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Mississippi School District Implements Transphobic Dress Code

Mississippi School District Implements Transphobic Dress Code


The district has made headlines for its transphobic policies before.

A school district in Mississippi has implemented a dress code that discriminates against transgender students.

Last month, the Harrison County School Board adopted a dress code that requires students to wear clothes matching the gender assigned to them at birth, according to the Sun Herald.

There are multiple changes in the dress code in the 2023-24 student handbook, including three new items related to gender. It states that boys must wear shorts and girls must wear dresses, skirts, shorts, or pants. The third section says attire must follow a student’s birth certificate or permanent file.

The elementary student handbook also uses the same language.

Earlier this year, the district made headlines for denying a transgender student the right to wear a dress to her graduation ceremony, prompting the American Civil Liberties Union to file suit. She wore dresses, skirts, and other traditionally feminine clothing throughout her high school career without issue, according to the complaint. Due to the judge’s decision not to intervene, the student missed graduation.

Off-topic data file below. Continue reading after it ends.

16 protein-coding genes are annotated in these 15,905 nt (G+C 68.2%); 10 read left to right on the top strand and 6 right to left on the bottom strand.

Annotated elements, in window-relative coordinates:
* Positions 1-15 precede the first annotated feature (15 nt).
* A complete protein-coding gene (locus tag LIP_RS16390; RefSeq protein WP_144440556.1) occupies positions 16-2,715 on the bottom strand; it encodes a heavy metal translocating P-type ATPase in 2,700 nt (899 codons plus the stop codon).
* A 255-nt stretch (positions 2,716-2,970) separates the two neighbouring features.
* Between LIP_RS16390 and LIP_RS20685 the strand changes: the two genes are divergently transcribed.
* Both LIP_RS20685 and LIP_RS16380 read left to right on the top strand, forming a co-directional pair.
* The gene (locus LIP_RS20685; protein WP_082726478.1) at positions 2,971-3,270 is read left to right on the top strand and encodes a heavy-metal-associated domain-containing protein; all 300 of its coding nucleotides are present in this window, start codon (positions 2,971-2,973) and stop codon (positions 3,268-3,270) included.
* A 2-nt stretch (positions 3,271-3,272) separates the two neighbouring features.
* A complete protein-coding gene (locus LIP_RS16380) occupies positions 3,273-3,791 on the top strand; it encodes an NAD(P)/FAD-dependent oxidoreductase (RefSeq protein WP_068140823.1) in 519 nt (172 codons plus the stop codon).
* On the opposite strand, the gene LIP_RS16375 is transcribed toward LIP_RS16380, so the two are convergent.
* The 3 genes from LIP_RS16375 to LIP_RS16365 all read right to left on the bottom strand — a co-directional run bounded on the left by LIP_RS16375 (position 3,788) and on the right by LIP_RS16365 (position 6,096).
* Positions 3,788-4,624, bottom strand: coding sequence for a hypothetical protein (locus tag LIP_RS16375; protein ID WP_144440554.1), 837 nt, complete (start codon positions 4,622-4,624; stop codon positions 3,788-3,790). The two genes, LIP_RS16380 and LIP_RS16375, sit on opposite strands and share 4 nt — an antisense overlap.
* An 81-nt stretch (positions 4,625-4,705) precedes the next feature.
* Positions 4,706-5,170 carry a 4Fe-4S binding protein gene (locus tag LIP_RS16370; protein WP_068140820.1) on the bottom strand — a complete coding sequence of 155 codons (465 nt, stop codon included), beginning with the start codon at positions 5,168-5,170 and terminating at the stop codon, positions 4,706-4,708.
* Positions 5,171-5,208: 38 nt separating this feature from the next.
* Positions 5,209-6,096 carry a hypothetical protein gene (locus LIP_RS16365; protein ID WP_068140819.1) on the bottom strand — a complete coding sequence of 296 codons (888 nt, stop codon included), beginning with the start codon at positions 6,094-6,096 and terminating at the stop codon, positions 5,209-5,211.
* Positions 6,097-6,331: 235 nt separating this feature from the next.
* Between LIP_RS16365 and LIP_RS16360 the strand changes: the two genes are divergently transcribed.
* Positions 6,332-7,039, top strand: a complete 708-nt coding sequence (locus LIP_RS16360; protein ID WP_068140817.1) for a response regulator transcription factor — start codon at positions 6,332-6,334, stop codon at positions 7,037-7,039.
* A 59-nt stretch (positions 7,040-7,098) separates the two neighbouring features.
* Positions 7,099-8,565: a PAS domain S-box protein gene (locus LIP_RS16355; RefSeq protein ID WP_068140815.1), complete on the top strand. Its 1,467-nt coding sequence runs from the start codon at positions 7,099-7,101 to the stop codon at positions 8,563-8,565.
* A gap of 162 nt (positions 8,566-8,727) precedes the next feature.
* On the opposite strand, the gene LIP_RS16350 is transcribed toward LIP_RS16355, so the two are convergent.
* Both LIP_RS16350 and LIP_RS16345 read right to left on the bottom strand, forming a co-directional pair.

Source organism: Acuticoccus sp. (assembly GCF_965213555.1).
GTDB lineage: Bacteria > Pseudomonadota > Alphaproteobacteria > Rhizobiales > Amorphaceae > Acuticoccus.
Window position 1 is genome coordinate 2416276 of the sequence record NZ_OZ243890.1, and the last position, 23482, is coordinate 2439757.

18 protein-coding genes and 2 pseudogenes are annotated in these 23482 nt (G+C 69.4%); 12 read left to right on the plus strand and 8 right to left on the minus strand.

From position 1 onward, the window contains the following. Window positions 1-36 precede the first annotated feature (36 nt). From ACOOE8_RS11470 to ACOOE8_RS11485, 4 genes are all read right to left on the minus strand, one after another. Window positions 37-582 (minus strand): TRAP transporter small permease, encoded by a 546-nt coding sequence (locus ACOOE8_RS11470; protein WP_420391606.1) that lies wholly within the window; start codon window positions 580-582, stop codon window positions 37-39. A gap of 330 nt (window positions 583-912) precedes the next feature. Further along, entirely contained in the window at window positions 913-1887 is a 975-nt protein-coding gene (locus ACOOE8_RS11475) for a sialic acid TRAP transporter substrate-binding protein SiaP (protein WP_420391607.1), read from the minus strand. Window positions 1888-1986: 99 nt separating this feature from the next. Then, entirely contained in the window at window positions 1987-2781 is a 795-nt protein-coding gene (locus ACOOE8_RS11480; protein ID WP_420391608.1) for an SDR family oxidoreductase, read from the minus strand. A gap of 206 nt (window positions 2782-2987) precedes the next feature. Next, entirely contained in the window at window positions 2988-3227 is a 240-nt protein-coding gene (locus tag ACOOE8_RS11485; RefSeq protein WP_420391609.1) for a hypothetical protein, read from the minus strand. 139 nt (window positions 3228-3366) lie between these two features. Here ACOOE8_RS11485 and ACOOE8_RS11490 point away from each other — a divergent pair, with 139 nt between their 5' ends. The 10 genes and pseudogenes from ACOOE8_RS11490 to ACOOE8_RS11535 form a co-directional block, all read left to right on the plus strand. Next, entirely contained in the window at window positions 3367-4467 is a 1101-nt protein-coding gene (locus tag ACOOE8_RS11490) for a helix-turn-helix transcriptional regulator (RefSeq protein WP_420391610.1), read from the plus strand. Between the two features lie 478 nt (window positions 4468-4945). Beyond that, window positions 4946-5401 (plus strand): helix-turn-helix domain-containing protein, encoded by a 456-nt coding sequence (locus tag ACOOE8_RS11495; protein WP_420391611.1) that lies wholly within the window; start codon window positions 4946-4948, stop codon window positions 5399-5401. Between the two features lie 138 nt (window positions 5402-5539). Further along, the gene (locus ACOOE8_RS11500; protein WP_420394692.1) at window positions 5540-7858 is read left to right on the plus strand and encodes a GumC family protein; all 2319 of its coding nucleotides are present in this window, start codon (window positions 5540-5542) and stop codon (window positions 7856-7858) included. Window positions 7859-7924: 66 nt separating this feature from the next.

The district’s move in Mississippi follows several recent attempts to restrict transgender rights. A law passed in 2021 prohibits trans women and girls from joining teams that align with their gender identity. Another passed this year prohibits trans minors from receiving gender-affirming health care.

Healthcare providers at the University of Mississippi Medical Center dissolved their LGBTQ-inclusive clinic in June. Trans juveniles receiving gender-affirming care at the facility caught lawmakers’ attention.

“Every kid should feel safe and welcome at school,” Human Rights Campaign director for Mississippi Rob Hill told the Sun Herald. “Transgender kids deserve the opportunity to grow up knowing that they are valued and respected for who they are. This harmful policy will only further alienate and endanger kids across Harrison County who are already struggling with so many challenges today. The school district should reconsider its decision and repeal this damaging and discriminatory approach.”

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